Next time: Savannah, Georgia.

Saturday, July 30, 2005

If you missed today's Microbrewers Festival in Indy, you missed an incredible array of craft brews, with nary a can of mass-market swill in sight.

Indiana’s tenth Microbrewers Festival, which is staged annually by the Brewers of Indiana Guild and associated sponsors, and benefits the Northside Optimist Club, was held earlier today at Opti-Park in Broad Ripple in Indianapolis.

Having just returned from South Carolina on Thursday and been forced to work much of the day Friday, I limited my stay at the festival to the three hours immediately preceding the opening of the gates and the arrival of the paying customers.

And, to a dozen or so small samples. Really.

Pre-fest always is the best time to jaw with brewery friends and reps, because everyone’s working to keep their heads above water once the crowd storms the gates, and today was no exception.

While making the rounds, I enjoyed some excellent sips, including the supple, spiced Grand Cru from Indy’s newest brewpub, Brugge Brasserie; an excellent barrel-aged barley wine from Lafayette Brewing Company; and some of the elusive, fuller-than-full, multigrain Breakfast Stout from Founders in Grand Rapids, Michigan.

Veronica Sanders was there to boast about Bell’s Two Hearted Ale, winner of the best of show in the 2005 commercial category in the Indiana State Fair judging and inheritor of the title held by New Albanian since 2004. As regional microbrewing haven, Michigan was well represented this year, with New Holland, Dark Horse, Stoney Creek and Arcadia present in addition to Kalamazoo and Founders.

Marvin McKay says that he’s slowly but surely assembling the pieces of his intended follow-up to the late, lamented Chalkie’s, and may be up and running in a yet-to-be-disclosed location early in 2006. Best of luck to him; Marvin’s one of the classiest fellows in the business.

Both Cavalier and World Class distributors brought a boatload of good beers from across the United States – too many to mention here..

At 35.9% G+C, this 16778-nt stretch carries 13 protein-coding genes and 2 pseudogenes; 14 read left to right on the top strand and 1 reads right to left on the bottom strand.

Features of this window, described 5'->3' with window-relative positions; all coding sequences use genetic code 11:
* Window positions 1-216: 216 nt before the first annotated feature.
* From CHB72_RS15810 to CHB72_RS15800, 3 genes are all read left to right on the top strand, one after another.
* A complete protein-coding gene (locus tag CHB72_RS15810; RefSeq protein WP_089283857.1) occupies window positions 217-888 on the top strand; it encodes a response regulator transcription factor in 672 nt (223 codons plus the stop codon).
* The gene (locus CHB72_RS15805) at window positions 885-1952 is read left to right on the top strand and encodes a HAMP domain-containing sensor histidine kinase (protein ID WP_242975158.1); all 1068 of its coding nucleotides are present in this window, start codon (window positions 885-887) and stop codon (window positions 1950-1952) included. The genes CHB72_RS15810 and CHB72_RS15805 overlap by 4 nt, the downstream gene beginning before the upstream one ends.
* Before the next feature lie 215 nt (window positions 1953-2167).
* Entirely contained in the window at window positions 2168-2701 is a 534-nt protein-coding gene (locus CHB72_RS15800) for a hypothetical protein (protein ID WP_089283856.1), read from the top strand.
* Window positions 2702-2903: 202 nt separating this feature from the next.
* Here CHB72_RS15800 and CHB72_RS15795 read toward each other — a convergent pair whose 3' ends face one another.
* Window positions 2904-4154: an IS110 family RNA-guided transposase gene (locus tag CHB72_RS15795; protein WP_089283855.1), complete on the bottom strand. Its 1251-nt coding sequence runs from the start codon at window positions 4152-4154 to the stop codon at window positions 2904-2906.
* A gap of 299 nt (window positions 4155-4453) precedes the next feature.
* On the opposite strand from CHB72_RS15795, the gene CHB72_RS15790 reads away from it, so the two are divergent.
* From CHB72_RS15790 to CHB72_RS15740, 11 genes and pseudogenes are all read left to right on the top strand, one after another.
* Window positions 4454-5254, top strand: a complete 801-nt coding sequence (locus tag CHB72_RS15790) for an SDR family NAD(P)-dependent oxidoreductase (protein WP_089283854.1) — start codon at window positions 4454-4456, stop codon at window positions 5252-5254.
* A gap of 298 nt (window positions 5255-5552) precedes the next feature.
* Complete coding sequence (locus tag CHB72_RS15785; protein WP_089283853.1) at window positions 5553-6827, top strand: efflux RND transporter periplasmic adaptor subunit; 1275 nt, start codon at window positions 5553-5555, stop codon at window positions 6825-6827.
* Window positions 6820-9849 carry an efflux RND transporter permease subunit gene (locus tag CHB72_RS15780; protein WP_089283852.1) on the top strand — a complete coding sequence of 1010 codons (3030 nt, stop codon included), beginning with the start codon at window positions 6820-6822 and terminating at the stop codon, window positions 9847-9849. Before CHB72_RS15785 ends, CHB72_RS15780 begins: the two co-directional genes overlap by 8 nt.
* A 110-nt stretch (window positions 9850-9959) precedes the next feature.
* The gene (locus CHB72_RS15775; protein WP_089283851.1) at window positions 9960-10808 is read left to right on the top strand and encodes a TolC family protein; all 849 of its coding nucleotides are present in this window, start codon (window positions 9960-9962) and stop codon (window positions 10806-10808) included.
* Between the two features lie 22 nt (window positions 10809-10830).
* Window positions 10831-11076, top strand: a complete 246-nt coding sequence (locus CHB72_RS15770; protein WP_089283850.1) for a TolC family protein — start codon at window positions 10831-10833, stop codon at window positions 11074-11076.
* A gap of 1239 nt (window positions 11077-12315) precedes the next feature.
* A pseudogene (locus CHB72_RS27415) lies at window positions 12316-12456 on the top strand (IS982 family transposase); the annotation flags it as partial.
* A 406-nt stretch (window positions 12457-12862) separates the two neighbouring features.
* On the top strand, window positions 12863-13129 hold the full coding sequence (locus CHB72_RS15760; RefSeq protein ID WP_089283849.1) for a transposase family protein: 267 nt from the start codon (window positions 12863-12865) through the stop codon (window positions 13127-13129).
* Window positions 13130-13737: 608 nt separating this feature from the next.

Just before leaving to meet Diana and search out a place to celebrate my forthcoming birthday (you’ll just have to guess how old), I had the good sense to say hello to Ken Price, brewer at Oaken Barrel Brewing Company in Greenwood, and Ken informed me that his Saison was on tap at the pub. What’s more, he recommended today’s Oaken Barrel kitchen special, a smokehouse combo of ribs, pulled pork, baked beans and corn on the cob.

Half an hour later, we were at Oaken Barrel’s doorstep. Ken’s Belgian-style Saison is clean and subtly fruity and finishes dry, with the requisite peppery notes. While neither overly complex nor Baroque, there’s still much to tease and tempt the palate, and a better complement to garlic-laced barbecue with a thick, sweet and tangy sauce is difficult for me to imagine … unless, of course, the meal were served in Belgium, not Greenwood. Nothing against the latter, mind you, but I’m funny about geography.

The fruits of today’s festival networking won’t be immediately apparent to Rich O’s patrons, but remember: It’s only nine or so weeks until Lupulin Land Harvest Hop festival.

Thursday, July 28, 2005

Back from the Palmetto State, with more beer to come.

It’s difficult to maintain that you’ve returned from a brief vacation feeling “refreshed” when temperatures were in the high 90’s throughout.

However, on two of the days a morning dip in the ocean provided a respite from the heat and humidity, and of course, the tourist infrastructure is air-conditioned.

Importantly, there were more decent local beers than I’d been led to believe existed in the South Carolina and Georgia coastal “lowcountry”.

Perhaps they weren’t always spectacular beers, but they were drinkable, nonetheless, and occasionally quite good.

Specifically, I’d have killed for Palmetto Pale Ale on Friday night, when my cousins catered a lovely “lowcountry boil” on the grounds of a top-dollar and thoroughly Dickensian modern housing development near Beaufort (that’s pronounced BYOO-ferd, blue staters).

The concept of the boil is grand, indeed. Fresh shrimp, crawdads and any additional available seafood, ears of corn, kielbasa and new potatoes are cooked with a propane torch in a gigantic pot, unceremoniously dumped atop the table in trays and greedily devoured.

My family being, well, my family, a pony keg of Miller Lite was thoughtfully iced and tapped.

I drank Coke, itself a southern innovation.

Owing to Allen family demographics, these once-a-year family reunion trips almost always will almost always take place in the deepest, red-state South in late July. Last year’s was held near Atlanta, and in 2006, Orlando will be the venue. The exceptions will be hosted by my cousins in Madison, Indiana, and me (in 2010).

When it's my turn, I'm aiming to have fabricated evidence pointing to a long-lost German branch of the family tree, and organizing a Bamberg idyll.

Given the realities of my situation, one must be prepared to execute the famed lemonade conversion, and so time was devoted to surveys of historic Savannah and Charleston following the family festivities on Hilton Head. In all three locales, good beer was to be found ... and it saved my life.